Dog Walks in North Yorkshire

When we picture the natural beauty of the United Kingdom, we imagine the deep waters of the Lake District, the rolling hills of the Cotswolds, or the towering peaks of Snowdonia and the Cairngorms. But the vast parks of North Yorkshire are unrivalled in their beauty and chronically under-appreciated by dog walkers. Whether you prefer the embracing hills of the Dales or the wild and woolly North York Moors, the dog walks in North Yorkshire have something for everyone.

The Best Dog Walks in North Yorkshire

Newtondale

Newtondale is a narrow valley in the heart of the North York Moors, a landscape carpeted by conifers. A 6-mile circular route winds its way from the valley floor up into beautiful woodland, laden with ferns and mosses. If your dog is a woodland explorer, this is the walk for you. The trail is verdant in summer, but in autumn, when the trees turn, the valley glitters with gold and amber hues.

The North Yorkshire Moors Railway also runs through the area, so keep your eyes peeled for the wisps of steam as the trains trundle by.

Start at Levisham station car park.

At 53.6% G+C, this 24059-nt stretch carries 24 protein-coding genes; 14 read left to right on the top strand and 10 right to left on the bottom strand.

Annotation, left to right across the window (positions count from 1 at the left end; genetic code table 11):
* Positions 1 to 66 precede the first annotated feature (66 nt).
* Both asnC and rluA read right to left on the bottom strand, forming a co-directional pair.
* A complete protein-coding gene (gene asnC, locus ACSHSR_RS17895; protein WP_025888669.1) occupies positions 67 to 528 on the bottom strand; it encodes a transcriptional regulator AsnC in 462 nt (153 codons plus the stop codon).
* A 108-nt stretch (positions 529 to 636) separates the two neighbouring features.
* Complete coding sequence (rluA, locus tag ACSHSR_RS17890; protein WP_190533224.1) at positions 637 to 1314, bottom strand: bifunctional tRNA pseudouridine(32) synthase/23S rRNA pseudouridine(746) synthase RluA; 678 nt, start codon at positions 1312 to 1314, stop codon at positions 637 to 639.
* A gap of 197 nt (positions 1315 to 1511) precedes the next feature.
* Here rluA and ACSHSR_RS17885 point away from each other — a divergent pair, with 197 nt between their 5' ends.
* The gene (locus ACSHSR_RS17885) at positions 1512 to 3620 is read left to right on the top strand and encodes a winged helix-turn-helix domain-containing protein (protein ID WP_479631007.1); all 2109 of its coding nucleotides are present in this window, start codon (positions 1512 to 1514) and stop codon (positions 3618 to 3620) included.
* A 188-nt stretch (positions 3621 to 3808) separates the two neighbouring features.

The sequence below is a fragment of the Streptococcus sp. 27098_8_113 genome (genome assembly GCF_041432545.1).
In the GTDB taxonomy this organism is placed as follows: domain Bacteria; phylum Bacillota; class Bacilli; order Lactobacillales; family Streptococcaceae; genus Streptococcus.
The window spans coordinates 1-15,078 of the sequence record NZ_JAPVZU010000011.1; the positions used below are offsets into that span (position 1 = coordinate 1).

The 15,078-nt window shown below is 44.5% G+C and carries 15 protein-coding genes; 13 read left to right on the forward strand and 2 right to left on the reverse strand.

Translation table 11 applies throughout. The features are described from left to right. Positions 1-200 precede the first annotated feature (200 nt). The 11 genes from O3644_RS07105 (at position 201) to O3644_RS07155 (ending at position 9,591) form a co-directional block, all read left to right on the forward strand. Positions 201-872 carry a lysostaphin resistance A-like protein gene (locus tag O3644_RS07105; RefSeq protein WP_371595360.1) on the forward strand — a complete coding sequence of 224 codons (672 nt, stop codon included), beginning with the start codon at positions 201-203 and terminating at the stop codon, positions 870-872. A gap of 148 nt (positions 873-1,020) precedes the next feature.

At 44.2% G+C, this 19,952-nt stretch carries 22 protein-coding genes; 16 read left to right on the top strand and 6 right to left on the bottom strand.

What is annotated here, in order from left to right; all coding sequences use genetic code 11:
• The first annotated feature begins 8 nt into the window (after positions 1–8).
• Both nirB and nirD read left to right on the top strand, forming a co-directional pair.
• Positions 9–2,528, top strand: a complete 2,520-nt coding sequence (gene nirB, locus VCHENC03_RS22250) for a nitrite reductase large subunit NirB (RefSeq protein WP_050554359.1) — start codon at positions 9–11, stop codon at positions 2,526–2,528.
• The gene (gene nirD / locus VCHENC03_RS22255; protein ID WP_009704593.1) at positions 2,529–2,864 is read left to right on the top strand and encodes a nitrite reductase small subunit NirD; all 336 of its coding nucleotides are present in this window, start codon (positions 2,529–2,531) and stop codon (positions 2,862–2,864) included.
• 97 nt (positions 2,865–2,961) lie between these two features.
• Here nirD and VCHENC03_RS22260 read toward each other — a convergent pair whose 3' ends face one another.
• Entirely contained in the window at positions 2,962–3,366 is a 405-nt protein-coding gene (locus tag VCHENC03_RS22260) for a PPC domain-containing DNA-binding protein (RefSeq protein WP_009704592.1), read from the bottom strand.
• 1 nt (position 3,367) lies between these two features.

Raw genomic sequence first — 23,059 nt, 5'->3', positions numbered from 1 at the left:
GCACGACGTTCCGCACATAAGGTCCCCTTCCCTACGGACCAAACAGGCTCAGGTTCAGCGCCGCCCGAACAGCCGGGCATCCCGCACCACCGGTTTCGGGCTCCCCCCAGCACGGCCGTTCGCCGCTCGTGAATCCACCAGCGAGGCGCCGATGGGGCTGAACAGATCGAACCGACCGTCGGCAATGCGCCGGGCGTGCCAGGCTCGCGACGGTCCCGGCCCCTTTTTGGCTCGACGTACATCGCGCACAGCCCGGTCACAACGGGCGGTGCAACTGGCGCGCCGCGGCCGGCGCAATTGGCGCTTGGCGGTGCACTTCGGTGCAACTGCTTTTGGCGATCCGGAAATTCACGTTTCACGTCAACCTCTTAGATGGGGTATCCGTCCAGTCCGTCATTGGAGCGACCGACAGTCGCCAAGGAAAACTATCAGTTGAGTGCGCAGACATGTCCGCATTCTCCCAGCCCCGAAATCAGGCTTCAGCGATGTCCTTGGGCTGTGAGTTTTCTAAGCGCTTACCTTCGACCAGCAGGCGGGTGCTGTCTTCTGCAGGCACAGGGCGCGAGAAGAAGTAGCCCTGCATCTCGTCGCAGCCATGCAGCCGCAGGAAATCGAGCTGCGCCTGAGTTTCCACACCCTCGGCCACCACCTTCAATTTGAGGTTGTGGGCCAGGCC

Clay Bank and Greenhow Plantation

Clay Bank, situated at the north of the Moors, is a walk with a breath-taking panorama across the endless fields and forests of the Cleveland Plain, spreading out towards the horizon. A short 3-mile walk takes in the sweeping views, as well as the Greenhow Plantation, where Forestry England is attempting to restore the ancient woodland at Ingleby. However, the woods are used by horse-riders, so keep your dog close (even if not on the lead).

Look out for Roseberry Topping, a dramatic hill, where one-side fell away, producing a bare rock summit.

Start at Forestry England car park at Clay Bank.

May Beck and Falling Foss

There’s no better way to spend a Sunday, than pootling around May Beck and Falling Foss with your pooch. The shady woodland and babbling streams are great for your dog to cool off on a warm day. But the real spectacle is the majestic 30-ft Falling Foss waterfall.

Plus, when you’re tired of playing pooh sticks, wander down to the tea garden and appreciate the view with a cuppa.

Start at the Forestry England car park on May Beck.

Staithes and Port Mulgrave

From the seaside town of Staithes, with its quaint cottages and houses nestled into the valley, trace your way up, following the Cleveland way until you reach the towering cliffs which stare out towards the sea. If you manage to time it right, the landscape shines golden, as the sun sets at the distant horizon.

With rising hills, this is the walk that’ll even tire out the dog with bags of energy. Plus, the Royal George in Staithes rustles up some fantastic food.

Starts at Staithes car park.

Broxa Forest

Broxa forest boasts grand avenues lined with a rich woodland which stretches for miles. So, you won’t need to go hunting very far for the perfect stick for fetch. The forest is also home to the mysterious nightjar. This nocturnal bird has become something of a legend over the years.